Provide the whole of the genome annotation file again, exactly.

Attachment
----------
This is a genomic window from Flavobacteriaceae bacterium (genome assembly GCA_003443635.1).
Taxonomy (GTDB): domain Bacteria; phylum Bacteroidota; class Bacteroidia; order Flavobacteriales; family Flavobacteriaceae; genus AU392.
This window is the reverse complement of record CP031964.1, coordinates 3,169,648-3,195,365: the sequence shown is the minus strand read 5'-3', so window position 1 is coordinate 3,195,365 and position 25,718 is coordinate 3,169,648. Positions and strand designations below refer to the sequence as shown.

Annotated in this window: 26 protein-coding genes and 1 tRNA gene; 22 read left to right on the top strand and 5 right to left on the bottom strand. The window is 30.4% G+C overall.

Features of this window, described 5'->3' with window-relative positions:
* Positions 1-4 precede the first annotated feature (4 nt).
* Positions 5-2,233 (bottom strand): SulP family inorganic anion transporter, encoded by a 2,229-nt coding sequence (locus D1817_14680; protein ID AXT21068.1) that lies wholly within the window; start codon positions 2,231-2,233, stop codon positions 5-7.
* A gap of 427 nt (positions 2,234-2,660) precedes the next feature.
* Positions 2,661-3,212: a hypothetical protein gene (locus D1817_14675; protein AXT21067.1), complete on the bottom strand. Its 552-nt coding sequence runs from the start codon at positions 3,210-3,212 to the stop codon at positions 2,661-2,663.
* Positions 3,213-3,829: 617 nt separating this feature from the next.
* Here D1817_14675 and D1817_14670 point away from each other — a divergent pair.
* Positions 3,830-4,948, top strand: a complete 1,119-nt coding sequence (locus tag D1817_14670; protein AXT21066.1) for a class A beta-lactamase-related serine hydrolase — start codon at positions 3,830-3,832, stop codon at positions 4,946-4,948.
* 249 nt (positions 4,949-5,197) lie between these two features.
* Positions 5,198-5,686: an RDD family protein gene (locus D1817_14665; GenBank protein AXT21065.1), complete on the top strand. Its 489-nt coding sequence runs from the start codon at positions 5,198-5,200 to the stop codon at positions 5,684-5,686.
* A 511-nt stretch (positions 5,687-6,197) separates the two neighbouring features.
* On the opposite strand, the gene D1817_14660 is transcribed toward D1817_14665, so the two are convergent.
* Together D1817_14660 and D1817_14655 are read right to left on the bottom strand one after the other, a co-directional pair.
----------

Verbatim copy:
This is a genomic window from Flavobacteriaceae bacterium (genome assembly GCA_003443635.1).
Taxonomy (GTDB): domain Bacteria; phylum Bacteroidota; class Bacteroidia; order Flavobacteriales; family Flavobacteriaceae; genus AU392.
This window is the reverse complement of record CP031964.1, coordinates 3,169,648-3,195,365: the sequence shown is the minus strand read 5'-3', so window position 1 is coordinate 3,195,365 and position 25,718 is coordinate 3,169,648. Positions and strand designations below refer to the sequence as shown.

Annotated in this window: 26 protein-coding genes and 1 tRNA gene; 22 read left to right on the top strand and 5 right to left on the bottom strand. The window is 30.4% G+C overall.

Features of this window, described 5'->3' with window-relative positions:
* Positions 1-4 precede the first annotated feature (4 nt).
* Positions 5-2,233 (bottom strand): SulP family inorganic anion transporter, encoded by a 2,229-nt coding sequence (locus D1817_14680; protein ID AXT21068.1) that lies wholly within the window; start codon positions 2,231-2,233, stop codon positions 5-7.
* A gap of 427 nt (positions 2,234-2,660) precedes the next feature.
* Positions 2,661-3,212: a hypothetical protein gene (locus D1817_14675; protein AXT21067.1), complete on the bottom strand. Its 552-nt coding sequence runs from the start codon at positions 3,210-3,212 to the stop codon at positions 2,661-2,663.
* Positions 3,213-3,829: 617 nt separating this feature from the next.
* Here D1817_14675 and D1817_14670 point away from each other — a divergent pair.
* Positions 3,830-4,948, top strand: a complete 1,119-nt coding sequence (locus tag D1817_14670; protein AXT21066.1) for a class A beta-lactamase-related serine hydrolase — start codon at positions 3,830-3,832, stop codon at positions 4,946-4,948.
* 249 nt (positions 4,949-5,197) lie between these two features.
* Positions 5,198-5,686: an RDD family protein gene (locus D1817_14665; GenBank protein AXT21065.1), complete on the top strand. Its 489-nt coding sequence runs from the start codon at positions 5,198-5,200 to the stop codon at positions 5,684-5,686.
* A 511-nt stretch (positions 5,687-6,197) separates the two neighbouring features.
* On the opposite strand, the gene D1817_14660 is transcribed toward D1817_14665, so the two are convergent.
* Together D1817_14660 and D1817_14655 are read right to left on the bottom strand one after the other, a co-directional pair.